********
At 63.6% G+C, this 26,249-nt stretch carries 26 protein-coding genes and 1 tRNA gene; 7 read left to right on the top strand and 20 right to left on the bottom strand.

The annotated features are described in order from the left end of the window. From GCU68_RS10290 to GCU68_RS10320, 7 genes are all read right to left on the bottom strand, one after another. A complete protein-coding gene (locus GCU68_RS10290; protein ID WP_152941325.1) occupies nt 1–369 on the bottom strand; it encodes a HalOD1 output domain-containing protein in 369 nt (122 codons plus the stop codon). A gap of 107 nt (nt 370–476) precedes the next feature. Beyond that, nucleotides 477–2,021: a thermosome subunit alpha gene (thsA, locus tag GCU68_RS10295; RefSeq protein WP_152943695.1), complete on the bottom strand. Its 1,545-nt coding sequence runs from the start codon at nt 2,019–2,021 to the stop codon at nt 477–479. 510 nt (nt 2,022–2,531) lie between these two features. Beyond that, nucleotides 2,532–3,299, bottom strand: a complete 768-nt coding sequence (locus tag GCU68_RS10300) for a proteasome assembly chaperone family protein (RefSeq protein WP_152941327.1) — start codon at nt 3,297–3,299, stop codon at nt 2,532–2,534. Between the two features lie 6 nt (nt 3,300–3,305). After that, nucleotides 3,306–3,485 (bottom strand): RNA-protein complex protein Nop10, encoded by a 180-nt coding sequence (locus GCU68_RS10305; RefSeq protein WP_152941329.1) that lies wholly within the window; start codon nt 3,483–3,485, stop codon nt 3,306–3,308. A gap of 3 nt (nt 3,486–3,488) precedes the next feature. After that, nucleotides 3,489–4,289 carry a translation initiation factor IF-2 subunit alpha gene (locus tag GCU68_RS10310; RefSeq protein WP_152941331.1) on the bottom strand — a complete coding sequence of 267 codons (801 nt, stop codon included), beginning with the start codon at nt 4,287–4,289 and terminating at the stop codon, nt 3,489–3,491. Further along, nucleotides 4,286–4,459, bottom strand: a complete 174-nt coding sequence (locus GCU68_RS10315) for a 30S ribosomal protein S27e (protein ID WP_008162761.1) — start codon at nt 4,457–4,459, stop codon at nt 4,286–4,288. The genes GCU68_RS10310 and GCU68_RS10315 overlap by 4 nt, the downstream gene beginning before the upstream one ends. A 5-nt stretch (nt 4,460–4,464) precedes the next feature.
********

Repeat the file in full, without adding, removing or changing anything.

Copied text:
At 63.6% G+C, this 26,249-nt stretch carries 26 protein-coding genes and 1 tRNA gene; 7 read left to right on the top strand and 20 right to left on the bottom strand.

The annotated features are described in order from the left end of the window. From GCU68_RS10290 to GCU68_RS10320, 7 genes are all read right to left on the bottom strand, one after another. A complete protein-coding gene (locus GCU68_RS10290; protein ID WP_152941325.1) occupies nt 1–369 on the bottom strand; it encodes a HalOD1 output domain-containing protein in 369 nt (122 codons plus the stop codon). A gap of 107 nt (nt 370–476) precedes the next feature. Beyond that, nucleotides 477–2,021: a thermosome subunit alpha gene (thsA, locus tag GCU68_RS10295; RefSeq protein WP_152943695.1), complete on the bottom strand. Its 1,545-nt coding sequence runs from the start codon at nt 2,019–2,021 to the stop codon at nt 477–479. 510 nt (nt 2,022–2,531) lie between these two features. Beyond that, nucleotides 2,532–3,299, bottom strand: a complete 768-nt coding sequence (locus tag GCU68_RS10300) for a proteasome assembly chaperone family protein (RefSeq protein WP_152941327.1) — start codon at nt 3,297–3,299, stop codon at nt 2,532–2,534. Between the two features lie 6 nt (nt 3,300–3,305). After that, nucleotides 3,306–3,485 (bottom strand): RNA-protein complex protein Nop10, encoded by a 180-nt coding sequence (locus GCU68_RS10305; RefSeq protein WP_152941329.1) that lies wholly within the window; start codon nt 3,483–3,485, stop codon nt 3,306–3,308. A gap of 3 nt (nt 3,486–3,488) precedes the next feature. After that, nucleotides 3,489–4,289 carry a translation initiation factor IF-2 subunit alpha gene (locus tag GCU68_RS10310; RefSeq protein WP_152941331.1) on the bottom strand — a complete coding sequence of 267 codons (801 nt, stop codon included), beginning with the start codon at nt 4,287–4,289 and terminating at the stop codon, nt 3,489–3,491. Further along, nucleotides 4,286–4,459, bottom strand: a complete 174-nt coding sequence (locus GCU68_RS10315) for a 30S ribosomal protein S27e (protein ID WP_008162761.1) — start codon at nt 4,457–4,459, stop codon at nt 4,286–4,288. The genes GCU68_RS10310 and GCU68_RS10315 overlap by 4 nt, the downstream gene beginning before the upstream one ends. A 5-nt stretch (nt 4,460–4,464) precedes the next feature.